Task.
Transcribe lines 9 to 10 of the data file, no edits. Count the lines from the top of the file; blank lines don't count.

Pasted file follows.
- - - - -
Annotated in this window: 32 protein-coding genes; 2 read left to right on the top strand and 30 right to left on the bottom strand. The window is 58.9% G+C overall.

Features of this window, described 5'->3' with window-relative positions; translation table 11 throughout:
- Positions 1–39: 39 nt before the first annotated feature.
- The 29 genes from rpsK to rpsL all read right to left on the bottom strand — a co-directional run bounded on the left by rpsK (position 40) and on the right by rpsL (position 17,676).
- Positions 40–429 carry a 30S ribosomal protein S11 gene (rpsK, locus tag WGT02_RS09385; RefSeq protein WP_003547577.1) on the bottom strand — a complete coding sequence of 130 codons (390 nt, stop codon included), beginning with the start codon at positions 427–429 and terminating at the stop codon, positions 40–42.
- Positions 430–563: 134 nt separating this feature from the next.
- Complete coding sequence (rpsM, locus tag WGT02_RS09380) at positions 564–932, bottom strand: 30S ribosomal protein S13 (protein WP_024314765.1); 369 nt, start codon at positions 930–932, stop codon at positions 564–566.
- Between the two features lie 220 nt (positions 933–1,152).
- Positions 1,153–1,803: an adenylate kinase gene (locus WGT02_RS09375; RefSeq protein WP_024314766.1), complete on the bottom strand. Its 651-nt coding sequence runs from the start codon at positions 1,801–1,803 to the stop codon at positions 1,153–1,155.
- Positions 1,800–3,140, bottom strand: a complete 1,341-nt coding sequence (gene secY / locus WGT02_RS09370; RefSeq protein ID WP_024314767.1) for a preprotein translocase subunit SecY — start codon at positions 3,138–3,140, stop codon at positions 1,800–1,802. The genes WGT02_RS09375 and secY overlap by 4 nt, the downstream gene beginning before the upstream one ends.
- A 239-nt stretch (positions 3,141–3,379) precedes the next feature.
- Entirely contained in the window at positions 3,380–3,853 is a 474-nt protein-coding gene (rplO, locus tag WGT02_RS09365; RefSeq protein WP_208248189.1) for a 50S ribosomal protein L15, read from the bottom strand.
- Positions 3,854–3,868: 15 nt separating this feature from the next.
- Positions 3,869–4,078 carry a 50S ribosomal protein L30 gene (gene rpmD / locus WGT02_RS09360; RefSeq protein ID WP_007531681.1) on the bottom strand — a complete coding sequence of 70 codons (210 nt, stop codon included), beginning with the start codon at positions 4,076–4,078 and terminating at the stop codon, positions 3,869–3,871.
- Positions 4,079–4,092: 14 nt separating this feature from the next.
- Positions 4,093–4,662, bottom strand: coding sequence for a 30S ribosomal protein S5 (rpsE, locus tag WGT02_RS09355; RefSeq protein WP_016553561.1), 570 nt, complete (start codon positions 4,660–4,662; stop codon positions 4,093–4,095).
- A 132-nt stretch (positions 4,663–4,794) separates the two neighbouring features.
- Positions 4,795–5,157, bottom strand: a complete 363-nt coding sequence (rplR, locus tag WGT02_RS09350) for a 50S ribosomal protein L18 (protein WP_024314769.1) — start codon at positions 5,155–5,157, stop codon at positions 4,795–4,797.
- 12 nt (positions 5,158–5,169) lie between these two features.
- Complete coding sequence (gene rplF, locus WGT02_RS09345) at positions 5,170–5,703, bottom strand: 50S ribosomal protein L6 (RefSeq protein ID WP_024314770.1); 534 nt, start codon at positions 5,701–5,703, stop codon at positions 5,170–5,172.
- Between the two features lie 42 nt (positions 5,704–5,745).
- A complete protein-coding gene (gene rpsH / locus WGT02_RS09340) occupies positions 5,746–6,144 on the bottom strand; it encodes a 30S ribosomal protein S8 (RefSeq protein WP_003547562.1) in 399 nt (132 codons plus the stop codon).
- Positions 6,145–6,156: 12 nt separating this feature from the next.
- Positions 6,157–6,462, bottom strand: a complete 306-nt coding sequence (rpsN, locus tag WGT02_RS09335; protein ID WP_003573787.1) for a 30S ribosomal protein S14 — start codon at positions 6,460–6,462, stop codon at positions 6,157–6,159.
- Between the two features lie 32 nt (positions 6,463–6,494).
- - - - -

- Positions 1,153–1,803: an adenylate kinase gene (locus WGT02_RS09375; RefSeq protein WP_024314766.1), complete on the bottom strand. Its 651-nt coding sequence runs from the start codon at positions 1,801–1,803 to the stop codon at positions 1,153–1,155.
- Positions 1,800–3,140, bottom strand: a complete 1,341-nt coding sequence (gene secY / locus WGT02_RS09370; RefSeq protein ID WP_024314767.1) for a preprotein translocase subunit SecY — start codon at positions 3,138–3,140, stop codon at positions 1,800–1,802. The genes WGT02_RS09375 and secY overlap by 4 nt, the downstream gene beginning before the upstream one ends.